, Volume 59, Issue 1, pp 90-96

Covariation of Mitochondrial Genome Size with Gene Lengths: Evidence for Gene Length Reduction During Mitochondrial Evolution

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Abstract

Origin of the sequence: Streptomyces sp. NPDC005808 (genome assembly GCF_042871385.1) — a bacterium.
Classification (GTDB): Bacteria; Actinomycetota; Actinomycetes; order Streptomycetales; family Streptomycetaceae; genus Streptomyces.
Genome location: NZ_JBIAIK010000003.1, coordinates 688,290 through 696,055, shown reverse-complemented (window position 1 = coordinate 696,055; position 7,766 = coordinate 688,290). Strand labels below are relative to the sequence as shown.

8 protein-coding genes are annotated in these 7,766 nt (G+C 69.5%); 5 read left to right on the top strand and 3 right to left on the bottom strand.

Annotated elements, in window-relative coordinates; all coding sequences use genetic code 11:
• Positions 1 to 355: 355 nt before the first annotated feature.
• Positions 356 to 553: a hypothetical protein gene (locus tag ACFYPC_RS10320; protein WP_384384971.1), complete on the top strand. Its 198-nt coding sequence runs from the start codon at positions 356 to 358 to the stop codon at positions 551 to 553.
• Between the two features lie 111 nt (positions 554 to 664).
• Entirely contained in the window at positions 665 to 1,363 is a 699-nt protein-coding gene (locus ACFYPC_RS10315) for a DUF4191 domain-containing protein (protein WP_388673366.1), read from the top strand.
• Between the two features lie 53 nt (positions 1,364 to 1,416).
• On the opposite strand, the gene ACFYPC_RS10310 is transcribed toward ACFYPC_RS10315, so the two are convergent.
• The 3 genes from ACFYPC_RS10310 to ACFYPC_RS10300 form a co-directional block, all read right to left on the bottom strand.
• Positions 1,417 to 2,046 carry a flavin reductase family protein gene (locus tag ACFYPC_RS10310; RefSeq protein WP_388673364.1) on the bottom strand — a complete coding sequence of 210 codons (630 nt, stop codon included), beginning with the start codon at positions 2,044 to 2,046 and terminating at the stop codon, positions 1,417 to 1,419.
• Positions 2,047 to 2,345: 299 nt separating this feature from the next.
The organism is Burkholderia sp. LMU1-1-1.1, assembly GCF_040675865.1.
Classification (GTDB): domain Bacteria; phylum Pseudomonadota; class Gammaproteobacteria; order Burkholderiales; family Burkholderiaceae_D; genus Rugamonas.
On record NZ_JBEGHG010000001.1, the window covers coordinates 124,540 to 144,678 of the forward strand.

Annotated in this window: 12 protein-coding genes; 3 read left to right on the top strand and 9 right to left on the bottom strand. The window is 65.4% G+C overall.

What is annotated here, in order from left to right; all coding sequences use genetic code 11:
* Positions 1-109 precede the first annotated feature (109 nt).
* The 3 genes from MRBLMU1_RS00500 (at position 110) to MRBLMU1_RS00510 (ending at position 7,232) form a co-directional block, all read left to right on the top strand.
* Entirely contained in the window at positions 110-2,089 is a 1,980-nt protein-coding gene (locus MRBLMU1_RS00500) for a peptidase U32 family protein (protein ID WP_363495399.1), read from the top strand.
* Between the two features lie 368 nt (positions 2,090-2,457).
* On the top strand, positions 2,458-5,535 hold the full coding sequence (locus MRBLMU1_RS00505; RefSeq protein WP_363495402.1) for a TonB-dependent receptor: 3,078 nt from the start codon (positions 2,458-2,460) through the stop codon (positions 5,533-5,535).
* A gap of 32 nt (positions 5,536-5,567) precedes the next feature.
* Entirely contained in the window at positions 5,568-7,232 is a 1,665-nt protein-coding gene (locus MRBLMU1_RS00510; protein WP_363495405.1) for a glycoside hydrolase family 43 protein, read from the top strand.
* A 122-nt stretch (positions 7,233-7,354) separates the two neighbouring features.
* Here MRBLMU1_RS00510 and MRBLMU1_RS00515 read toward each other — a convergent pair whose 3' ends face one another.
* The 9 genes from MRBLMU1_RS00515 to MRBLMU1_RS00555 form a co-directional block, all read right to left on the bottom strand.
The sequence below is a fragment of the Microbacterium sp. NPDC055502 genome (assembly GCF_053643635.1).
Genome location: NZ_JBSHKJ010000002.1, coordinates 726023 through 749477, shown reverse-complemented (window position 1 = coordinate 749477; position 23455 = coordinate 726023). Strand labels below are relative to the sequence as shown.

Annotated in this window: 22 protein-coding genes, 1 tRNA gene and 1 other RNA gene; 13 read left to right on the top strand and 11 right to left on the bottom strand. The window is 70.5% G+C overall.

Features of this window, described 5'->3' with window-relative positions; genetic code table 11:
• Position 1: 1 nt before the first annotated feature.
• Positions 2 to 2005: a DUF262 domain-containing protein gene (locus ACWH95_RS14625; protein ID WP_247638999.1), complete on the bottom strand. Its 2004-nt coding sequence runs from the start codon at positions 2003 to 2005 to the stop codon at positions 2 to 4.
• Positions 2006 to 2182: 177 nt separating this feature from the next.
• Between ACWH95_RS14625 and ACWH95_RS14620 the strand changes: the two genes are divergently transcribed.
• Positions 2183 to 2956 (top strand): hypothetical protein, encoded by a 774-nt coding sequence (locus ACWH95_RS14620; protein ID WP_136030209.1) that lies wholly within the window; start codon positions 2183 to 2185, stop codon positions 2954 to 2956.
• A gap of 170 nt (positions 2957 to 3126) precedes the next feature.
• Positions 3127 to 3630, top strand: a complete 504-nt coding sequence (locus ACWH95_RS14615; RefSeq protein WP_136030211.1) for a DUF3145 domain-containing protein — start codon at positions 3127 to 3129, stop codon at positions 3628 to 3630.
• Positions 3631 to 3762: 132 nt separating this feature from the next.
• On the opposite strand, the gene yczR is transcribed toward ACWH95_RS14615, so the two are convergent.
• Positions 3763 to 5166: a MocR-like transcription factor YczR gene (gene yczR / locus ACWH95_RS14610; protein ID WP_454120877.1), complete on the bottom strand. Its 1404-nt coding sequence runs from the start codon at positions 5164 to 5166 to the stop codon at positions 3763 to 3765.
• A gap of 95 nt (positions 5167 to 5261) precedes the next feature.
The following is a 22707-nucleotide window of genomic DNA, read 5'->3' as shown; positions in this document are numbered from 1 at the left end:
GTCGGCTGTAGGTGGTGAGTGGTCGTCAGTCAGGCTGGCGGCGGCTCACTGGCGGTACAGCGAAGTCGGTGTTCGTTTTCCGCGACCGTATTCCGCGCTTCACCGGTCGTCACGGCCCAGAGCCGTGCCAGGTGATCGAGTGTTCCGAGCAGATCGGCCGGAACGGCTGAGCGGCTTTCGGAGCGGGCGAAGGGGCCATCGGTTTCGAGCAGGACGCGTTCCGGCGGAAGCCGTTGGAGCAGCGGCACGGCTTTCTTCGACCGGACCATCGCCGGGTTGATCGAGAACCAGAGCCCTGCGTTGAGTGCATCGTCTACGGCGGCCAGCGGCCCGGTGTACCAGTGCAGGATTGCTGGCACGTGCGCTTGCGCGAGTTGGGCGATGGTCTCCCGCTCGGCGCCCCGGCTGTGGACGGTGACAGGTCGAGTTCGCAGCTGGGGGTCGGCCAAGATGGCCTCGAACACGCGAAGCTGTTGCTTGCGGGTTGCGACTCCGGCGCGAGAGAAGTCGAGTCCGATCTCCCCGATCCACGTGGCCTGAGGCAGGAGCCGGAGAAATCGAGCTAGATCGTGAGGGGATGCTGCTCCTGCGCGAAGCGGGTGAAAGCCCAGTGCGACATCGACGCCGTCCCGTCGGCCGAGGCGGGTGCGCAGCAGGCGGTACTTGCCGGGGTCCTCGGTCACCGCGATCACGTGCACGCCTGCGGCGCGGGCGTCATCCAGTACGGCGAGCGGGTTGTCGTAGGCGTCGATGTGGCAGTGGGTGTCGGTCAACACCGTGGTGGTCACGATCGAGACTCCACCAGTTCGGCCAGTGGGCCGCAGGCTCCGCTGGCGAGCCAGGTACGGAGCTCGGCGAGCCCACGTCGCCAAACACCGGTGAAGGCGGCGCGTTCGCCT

Reduction of genome size and gene shortening have been observed in a number of parasitic and mutualistic intracellular symbionts. Reduction of coding capacity is also a unifying principle in the evolutionary history of mitochondria, but little is known about the evolution of gene length in mitochondria. The genes for cytochrome c oxidase subunits I–III, cytochrome b, and the large and small subunit rRNAs are, with very few exceptions, always found on the mitochondrial genome. These resident mitochondrial genes can therefore be used to test whether the reduction in gene lengths observed in a number of intracellular symbionts is also seen in mitochondria. Here we show that resident mitochondrial gene products are shorter than their corresponding counterparts in α-proteobacteria and, furthermore, that the reduction of mitochondrial genome size is correlated with a reduction in the length of the corresponding resident gene products. We show that relative genomic AT content, which has been identified as a factor influencing gene lengths in other systems, cannot explain gene length/genome size covariance observed in mitochondria. Our data are therefore in agreement with the idea that gene length evolves as a consequence of selection for smaller genomes, either to avoid accumulation of deleterious mutations or triggered by selection for a replication advantage.